How to get precise borders while sensitizing a paper by hand

Discussion in 'Alternative Processes' started by Fulvio, Oct 17, 2005.

  1. Fulvio

    Fulvio Member

    Messages:
    232
    Joined:
    Jan 15, 2005
    Location:
    Italy
    Shooter:
    Multi Format
    At a first glance, with alternative printing one of the nicest and unusal things to do is to have some irregular handbrushed borders all around the print. It's easy, fun, creative, sometimes helpful... I personally enjoy much those brush strokes, because they remind me that there was nothing on the paper until my hand put something on it.

    But what if one wants perfect borders, just like in a regular, fine-tuned enlarged print?

    A friend of mine asked for a print (a cyanotype) but he doesn't want any trace of brushing on it...

    I'm trying everything. I first masked the borders with a thin black cardboard paper, but it didn't work well at the edges.
    The sandwich was: sensitized paper-->negative-->thin black cardboard-->glass... This combination produced some fogging at the edges. While I'm posting this message I realized that I didn't try the other possible combination (paper-->thin black cardboard-->negative...)... But I'm not very convinced of this solution because in any case it increases the thickness of the sandwich which might reduce the adherence of the negative to the sensitized layer and thus the sharpness of the final print.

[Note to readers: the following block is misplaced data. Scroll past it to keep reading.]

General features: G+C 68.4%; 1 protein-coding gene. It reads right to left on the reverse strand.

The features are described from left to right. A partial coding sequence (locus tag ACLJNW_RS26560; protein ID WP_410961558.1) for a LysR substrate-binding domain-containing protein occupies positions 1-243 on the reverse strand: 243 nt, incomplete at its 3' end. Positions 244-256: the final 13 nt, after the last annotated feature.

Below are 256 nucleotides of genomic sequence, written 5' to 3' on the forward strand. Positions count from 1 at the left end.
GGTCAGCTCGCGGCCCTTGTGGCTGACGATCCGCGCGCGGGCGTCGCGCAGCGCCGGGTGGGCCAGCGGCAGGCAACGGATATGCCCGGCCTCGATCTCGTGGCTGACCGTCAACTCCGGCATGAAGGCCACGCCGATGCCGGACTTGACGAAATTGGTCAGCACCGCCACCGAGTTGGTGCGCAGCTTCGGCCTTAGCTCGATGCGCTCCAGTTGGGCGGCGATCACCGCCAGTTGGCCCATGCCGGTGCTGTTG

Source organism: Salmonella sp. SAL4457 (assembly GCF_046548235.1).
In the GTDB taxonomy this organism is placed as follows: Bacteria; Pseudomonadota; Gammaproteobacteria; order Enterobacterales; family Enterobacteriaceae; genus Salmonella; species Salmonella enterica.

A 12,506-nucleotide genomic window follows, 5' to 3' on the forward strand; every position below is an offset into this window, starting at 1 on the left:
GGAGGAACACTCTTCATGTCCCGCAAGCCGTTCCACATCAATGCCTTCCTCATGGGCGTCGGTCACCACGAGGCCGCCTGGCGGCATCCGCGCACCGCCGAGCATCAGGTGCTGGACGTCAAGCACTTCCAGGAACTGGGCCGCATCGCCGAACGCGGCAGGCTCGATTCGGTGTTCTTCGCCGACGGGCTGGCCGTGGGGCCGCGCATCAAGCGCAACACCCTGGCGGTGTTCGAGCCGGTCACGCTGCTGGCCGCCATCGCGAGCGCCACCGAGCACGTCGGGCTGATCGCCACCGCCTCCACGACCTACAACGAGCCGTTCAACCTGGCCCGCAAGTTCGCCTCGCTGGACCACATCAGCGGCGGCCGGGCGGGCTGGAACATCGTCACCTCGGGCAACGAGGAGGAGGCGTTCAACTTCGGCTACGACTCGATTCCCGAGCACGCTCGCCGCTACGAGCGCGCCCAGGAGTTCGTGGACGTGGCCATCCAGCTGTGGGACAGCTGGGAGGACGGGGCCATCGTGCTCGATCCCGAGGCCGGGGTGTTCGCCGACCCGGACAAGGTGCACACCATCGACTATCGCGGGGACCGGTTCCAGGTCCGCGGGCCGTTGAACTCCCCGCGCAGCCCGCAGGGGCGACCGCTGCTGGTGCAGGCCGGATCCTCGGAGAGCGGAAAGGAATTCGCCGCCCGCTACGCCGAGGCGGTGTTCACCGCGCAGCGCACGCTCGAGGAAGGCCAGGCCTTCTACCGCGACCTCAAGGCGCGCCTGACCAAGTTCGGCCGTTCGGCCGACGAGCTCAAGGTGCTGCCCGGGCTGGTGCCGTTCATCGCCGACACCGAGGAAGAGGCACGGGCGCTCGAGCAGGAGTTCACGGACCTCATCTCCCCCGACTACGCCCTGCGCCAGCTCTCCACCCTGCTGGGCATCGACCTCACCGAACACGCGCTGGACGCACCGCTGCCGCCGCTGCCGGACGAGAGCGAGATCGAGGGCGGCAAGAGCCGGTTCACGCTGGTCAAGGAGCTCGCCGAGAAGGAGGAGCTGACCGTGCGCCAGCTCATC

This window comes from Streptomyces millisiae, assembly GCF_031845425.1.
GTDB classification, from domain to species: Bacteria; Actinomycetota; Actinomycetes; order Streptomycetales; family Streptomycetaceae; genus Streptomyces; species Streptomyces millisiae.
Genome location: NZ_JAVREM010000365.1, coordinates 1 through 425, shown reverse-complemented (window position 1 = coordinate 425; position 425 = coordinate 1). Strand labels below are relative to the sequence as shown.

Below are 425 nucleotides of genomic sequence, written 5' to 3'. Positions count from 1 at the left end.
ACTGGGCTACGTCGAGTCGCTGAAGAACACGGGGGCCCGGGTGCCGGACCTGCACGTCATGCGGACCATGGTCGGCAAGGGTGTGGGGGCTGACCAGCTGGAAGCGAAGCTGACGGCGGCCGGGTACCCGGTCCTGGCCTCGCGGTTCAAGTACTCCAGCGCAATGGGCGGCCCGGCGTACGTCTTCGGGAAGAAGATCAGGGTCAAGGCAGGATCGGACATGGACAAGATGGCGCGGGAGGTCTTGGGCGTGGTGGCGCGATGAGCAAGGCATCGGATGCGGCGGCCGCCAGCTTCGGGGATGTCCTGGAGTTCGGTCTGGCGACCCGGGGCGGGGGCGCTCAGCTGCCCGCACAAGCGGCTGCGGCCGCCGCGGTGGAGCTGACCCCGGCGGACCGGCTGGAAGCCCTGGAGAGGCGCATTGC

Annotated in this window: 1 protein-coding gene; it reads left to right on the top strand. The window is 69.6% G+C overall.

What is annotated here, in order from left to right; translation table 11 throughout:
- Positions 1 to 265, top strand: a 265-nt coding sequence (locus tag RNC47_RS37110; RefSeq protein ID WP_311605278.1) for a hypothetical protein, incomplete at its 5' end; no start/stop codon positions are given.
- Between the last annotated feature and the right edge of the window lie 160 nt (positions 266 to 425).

As an alternative, I tried masking the print before it was coated with a magic tape (the one from 3M you can remove without damaging the surface where it's sticked). I sticked the tape and then brushed the sensitizer. Then I dried the sensitized print, removed the tape and exposed it. It worked much better, but some of the sensitizer slipped under the tape... :sad: I tried again pressing the tape, but there's always a chance that sensitizer spills... You cannot really throw away a lot of prints hoping it doesn't do that.

    Anyone has a better idea?

    Someone elsewhere suggested to use a coating rod. But I nerver used a coating rod and neither have one... On the other hand I thought that rod-sensitizing was preferred to achieve an even coating, and not fine-borders...
     
  2. scootermm

    scootermm Subscriber

    Messages:
    1,865
    Joined:
    Jun 10, 2004
    Location:
    Austin, TX
    Shooter:
    ULarge Format
    coat the paper as usual.
    buy some rubylith film and cut out the size you wish unmasked area to be. say if its an 8x10 negative the opening might be 7-3/4" x 9-3/4" then center it all together.... Glass>rubylith mask>negative>coated paper.

    hope that helps.